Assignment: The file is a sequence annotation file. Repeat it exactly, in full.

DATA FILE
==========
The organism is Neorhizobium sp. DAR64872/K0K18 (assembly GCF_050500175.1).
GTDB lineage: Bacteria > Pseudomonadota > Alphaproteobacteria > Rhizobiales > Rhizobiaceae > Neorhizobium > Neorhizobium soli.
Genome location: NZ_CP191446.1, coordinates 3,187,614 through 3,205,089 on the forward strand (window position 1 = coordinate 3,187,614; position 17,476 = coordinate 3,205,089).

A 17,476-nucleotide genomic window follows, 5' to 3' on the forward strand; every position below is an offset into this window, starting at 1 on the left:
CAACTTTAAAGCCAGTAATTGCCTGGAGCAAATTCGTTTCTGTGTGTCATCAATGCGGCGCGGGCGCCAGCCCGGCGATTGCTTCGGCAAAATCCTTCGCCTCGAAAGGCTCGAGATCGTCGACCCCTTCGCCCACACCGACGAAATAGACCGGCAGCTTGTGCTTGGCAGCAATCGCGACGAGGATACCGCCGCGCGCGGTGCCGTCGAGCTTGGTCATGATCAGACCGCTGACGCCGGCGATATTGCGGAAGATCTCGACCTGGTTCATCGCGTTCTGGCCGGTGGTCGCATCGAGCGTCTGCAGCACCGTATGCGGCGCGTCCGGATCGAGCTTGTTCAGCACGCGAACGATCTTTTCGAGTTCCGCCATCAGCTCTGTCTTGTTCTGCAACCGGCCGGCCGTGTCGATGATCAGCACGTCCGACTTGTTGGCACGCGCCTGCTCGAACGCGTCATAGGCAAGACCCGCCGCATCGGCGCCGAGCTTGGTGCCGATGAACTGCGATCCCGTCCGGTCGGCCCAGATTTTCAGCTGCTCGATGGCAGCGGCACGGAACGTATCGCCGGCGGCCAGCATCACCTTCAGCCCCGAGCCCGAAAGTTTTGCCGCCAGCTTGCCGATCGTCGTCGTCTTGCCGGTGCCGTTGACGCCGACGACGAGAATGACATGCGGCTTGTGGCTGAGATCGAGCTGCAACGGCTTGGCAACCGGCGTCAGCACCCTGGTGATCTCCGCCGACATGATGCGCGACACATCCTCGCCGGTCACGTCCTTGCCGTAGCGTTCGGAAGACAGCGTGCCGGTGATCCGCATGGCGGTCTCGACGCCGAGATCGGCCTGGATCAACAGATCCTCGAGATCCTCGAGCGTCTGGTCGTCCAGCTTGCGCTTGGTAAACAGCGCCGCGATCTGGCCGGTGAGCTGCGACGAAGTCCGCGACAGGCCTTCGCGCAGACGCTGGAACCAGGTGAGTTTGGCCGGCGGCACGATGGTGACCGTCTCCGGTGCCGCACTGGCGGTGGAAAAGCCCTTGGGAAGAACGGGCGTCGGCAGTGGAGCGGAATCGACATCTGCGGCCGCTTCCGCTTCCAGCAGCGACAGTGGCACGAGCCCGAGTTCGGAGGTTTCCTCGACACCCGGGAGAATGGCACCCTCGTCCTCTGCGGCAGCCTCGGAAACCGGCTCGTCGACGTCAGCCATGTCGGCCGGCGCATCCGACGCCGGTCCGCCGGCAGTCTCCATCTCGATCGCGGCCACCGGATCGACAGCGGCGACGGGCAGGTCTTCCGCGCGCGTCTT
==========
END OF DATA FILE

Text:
The organism is Neorhizobium sp. DAR64872/K0K18 (assembly GCF_050500175.1).
GTDB lineage: Bacteria > Pseudomonadota > Alphaproteobacteria > Rhizobiales > Rhizobiaceae > Neorhizobium > Neorhizobium soli.
Genome location: NZ_CP191446.1, coordinates 3,187,614 through 3,205,089 on the forward strand (window position 1 = coordinate 3,187,614; position 17,476 = coordinate 3,205,089).

A 17,476-nucleotide genomic window follows, 5' to 3' on the forward strand; every position below is an offset into this window, starting at 1 on the left:
CAACTTTAAAGCCAGTAATTGCCTGGAGCAAATTCGTTTCTGTGTGTCATCAATGCGGCGCGGGCGCCAGCCCGGCGATTGCTTCGGCAAAATCCTTCGCCTCGAAAGGCTCGAGATCGTCGACCCCTTCGCCCACACCGACGAAATAGACCGGCAGCTTGTGCTTGGCAGCAATCGCGACGAGGATACCGCCGCGCGCGGTGCCGTCGAGCTTGGTCATGATCAGACCGCTGACGCCGGCGATATTGCGGAAGATCTCGACCTGGTTCATCGCGTTCTGGCCGGTGGTCGCATCGAGCGTCTGCAGCACCGTATGCGGCGCGTCCGGATCGAGCTTGTTCAGCACGCGAACGATCTTTTCGAGTTCCGCCATCAGCTCTGTCTTGTTCTGCAACCGGCCGGCCGTGTCGATGATCAGCACGTCCGACTTGTTGGCACGCGCCTGCTCGAACGCGTCATAGGCAAGACCCGCCGCATCGGCGCCGAGCTTGGTGCCGATGAACTGCGATCCCGTCCGGTCGGCCCAGATTTTCAGCTGCTCGATGGCAGCGGCACGGAACGTATCGCCGGCGGCCAGCATCACCTTCAGCCCCGAGCCCGAAAGTTTTGCCGCCAGCTTGCCGATCGTCGTCGTCTTGCCGGTGCCGTTGACGCCGACGACGAGAATGACATGCGGCTTGTGGCTGAGATCGAGCTGCAACGGCTTGGCAACCGGCGTCAGCACCCTGGTGATCTCCGCCGACATGATGCGCGACACATCCTCGCCGGTCACGTCCTTGCCGTAGCGTTCGGAAGACAGCGTGCCGGTGATCCGCATGGCGGTCTCGACGCCGAGATCGGCCTGGATCAACAGATCCTCGAGATCCTCGAGCGTCTGGTCGTCCAGCTTGCGCTTGGTAAACAGCGCCGCGATCTGGCCGGTGAGCTGCGACGAAGTCCGCGACAGGCCTTCGCGCAGACGCTGGAACCAGGTGAGTTTGGCCGGCGGCACGATGGTGACCGTCTCCGGTGCCGCACTGGCGGTGGAAAAGCCCTTGGGAAGAACGGGCGTCGGCAGTGGAGCGGAATCGACATCTGCGGCCGCTTCCGCTTCCAGCAGCGACAGTGGCACGAGCCCGAGTTCGGAGGTTTCCTCGACACCCGGGAGAATGGCACCCTCGTCCTCTGCGGCAGCCTCGGAAACCGGCTCGTCGACGTCAGCCATGTCGGCCGGCGCATCCGACGCCGGTCCGCCGGCAGTCTCCATCTCGATCGCGGCCACCGGATCGACAGCGGCGACGGGCAGGTCTTCCGCGCGCGTCTT